“I’ve had patients engage the healthcare system at least twice per week for over a year for a variety of musculoskeletal injuries,” Cadet said. “Some of those are work-related, some are not work-related. This raises a red flag in my mind that they are a ‘power user’ of the system. It causes me to examine their presenting complaint more closely, to look for any indication that there’s an alternative motive behind their presentation to occ med.”
In such cases, Cadet maintains her calm, professional bedside manner, inferring no blame — and certainly not leveling any accusations to the worker. “Bedside manner is everything,” she said. “Good bedside manner conveys care and respect. Patients are more likely to hear you when they feel heard and respected. They’re more likely to trust your advice when they know that you care about them. They’re more likely to accept your ‘no’ because you’ve explained to them that this is not a personal attack.”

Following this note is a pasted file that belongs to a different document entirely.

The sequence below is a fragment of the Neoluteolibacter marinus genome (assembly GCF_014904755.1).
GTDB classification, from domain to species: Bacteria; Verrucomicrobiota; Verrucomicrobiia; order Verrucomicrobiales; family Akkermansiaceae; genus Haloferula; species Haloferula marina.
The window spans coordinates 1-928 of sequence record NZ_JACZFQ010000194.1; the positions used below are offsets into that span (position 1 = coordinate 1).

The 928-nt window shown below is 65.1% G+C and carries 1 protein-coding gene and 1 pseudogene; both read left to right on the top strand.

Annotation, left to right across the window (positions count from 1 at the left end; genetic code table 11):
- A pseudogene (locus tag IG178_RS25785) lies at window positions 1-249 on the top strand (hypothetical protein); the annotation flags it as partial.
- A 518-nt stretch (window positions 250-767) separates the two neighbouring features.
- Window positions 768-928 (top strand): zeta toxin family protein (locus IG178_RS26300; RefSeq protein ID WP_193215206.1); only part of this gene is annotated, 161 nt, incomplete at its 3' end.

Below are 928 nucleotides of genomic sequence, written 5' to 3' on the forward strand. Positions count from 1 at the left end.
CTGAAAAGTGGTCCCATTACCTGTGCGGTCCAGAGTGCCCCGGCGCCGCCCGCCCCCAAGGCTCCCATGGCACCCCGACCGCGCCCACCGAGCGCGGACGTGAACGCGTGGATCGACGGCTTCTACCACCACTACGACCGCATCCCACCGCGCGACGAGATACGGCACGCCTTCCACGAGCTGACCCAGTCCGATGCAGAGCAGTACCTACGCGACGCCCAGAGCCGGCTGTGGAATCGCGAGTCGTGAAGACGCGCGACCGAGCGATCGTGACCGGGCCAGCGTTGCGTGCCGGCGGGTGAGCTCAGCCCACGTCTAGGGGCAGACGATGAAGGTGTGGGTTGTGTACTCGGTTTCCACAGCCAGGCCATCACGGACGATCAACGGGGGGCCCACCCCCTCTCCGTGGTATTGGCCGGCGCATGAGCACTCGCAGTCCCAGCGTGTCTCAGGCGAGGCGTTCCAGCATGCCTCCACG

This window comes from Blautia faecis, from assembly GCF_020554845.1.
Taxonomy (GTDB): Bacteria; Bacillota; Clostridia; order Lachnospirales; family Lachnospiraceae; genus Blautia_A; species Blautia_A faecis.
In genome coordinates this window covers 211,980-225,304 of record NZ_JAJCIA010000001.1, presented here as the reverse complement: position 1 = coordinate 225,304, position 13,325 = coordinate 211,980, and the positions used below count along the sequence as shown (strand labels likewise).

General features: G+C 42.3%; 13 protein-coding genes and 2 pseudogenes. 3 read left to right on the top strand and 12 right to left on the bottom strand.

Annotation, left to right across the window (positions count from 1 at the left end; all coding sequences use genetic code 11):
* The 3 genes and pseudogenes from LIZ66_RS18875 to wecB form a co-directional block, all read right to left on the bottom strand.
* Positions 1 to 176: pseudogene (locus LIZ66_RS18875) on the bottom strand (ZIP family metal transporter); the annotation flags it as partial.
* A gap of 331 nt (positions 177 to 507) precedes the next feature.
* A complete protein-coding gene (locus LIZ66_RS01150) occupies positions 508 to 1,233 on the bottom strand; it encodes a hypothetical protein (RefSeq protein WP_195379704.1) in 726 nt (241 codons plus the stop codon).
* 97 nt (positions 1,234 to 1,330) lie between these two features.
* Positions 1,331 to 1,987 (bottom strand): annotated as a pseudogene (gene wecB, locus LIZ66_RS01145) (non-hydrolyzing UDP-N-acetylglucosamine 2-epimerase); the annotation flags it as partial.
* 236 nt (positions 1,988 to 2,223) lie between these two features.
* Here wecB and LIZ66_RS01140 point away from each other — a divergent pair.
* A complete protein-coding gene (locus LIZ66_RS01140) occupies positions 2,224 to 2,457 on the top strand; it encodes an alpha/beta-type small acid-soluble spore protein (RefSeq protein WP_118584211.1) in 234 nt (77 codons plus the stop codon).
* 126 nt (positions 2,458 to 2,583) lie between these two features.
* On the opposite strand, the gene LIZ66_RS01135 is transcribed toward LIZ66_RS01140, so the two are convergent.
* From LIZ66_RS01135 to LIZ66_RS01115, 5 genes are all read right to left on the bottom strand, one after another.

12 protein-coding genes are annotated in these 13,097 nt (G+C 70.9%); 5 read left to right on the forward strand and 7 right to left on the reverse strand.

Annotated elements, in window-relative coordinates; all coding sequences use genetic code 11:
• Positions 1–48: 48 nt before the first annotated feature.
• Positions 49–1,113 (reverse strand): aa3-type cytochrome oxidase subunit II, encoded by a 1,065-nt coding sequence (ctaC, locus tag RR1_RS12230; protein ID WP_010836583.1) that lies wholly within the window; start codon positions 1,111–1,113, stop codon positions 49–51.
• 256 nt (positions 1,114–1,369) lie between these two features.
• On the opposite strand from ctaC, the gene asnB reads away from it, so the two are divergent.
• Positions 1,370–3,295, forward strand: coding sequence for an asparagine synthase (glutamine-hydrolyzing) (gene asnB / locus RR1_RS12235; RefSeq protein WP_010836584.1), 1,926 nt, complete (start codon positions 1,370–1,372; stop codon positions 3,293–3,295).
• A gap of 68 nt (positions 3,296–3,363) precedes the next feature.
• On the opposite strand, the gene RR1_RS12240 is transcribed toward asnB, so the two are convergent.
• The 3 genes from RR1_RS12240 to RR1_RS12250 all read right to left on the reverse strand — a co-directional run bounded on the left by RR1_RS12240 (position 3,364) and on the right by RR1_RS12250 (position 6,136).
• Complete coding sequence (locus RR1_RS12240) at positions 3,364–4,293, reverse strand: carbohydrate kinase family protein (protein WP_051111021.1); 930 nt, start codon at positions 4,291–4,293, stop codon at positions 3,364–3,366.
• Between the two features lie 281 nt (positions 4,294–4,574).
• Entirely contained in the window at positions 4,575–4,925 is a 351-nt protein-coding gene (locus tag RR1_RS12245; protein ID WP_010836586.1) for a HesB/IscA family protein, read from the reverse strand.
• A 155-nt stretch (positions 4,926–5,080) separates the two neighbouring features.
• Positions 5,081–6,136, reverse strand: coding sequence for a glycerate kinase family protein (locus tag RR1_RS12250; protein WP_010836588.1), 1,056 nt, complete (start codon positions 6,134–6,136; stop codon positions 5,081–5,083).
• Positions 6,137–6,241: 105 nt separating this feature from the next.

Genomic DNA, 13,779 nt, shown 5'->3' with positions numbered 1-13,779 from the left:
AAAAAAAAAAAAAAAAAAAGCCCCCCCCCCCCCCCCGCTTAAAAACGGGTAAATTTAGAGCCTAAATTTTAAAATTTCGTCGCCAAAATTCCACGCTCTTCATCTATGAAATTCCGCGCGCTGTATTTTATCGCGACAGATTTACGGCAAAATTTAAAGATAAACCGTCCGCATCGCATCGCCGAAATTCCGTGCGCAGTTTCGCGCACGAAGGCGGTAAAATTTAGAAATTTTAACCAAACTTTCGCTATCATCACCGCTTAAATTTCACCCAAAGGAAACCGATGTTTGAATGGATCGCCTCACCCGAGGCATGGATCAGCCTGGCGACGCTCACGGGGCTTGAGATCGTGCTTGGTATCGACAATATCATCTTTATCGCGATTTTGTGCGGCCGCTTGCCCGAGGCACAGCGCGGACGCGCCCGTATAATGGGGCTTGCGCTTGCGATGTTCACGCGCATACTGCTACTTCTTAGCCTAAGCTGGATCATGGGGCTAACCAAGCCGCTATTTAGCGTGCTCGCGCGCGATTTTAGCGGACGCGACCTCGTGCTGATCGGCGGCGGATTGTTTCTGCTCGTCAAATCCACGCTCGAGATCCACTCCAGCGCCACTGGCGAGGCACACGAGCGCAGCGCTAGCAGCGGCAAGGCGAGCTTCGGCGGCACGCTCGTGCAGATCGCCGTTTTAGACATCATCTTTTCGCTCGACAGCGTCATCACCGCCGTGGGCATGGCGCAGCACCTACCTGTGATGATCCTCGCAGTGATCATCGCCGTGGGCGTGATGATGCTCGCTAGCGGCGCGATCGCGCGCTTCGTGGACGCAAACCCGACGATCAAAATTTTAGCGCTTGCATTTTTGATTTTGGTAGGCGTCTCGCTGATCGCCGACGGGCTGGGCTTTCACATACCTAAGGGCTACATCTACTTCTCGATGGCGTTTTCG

The most important aspect of managing healthcare worker injury and recovery is setting clear return-to-work expectations and a corresponding timeline. Most workers who are out six months or more are not likely to return.
“This can be a very hard conversation to have with workers because it can feel like we are telling them that they are not going to get what they want,” Cadet said. “We’re telling them that they don’t get to be off of work for eight months. In general, we want our patients to like us, and we want them to feel better. But sometimes, we’re not able to make them feel completely better, and to confess that seems like a reflection on the type of doctor or nurse practitioner we are. Many of us don’t like confrontation. We don’t want to deal with the patient’s negative emotions when they don’t get whatever it is that they want.”
When providers effectively manage a worker’s expectations of the return-to-work timeline, they can improve patient outcomes in productivity, save healthcare costs, report greater patient satisfaction, and gain a reputation as a value-based provider, Cadet noted.
Animal Lab Tech
In another case, a research animal tech worker reported hurting her back while bending over to open cages and pick up the animals. She still complained of back pain at week six, and an X-ray of the lumbar spine showed no acute or degenerative processes.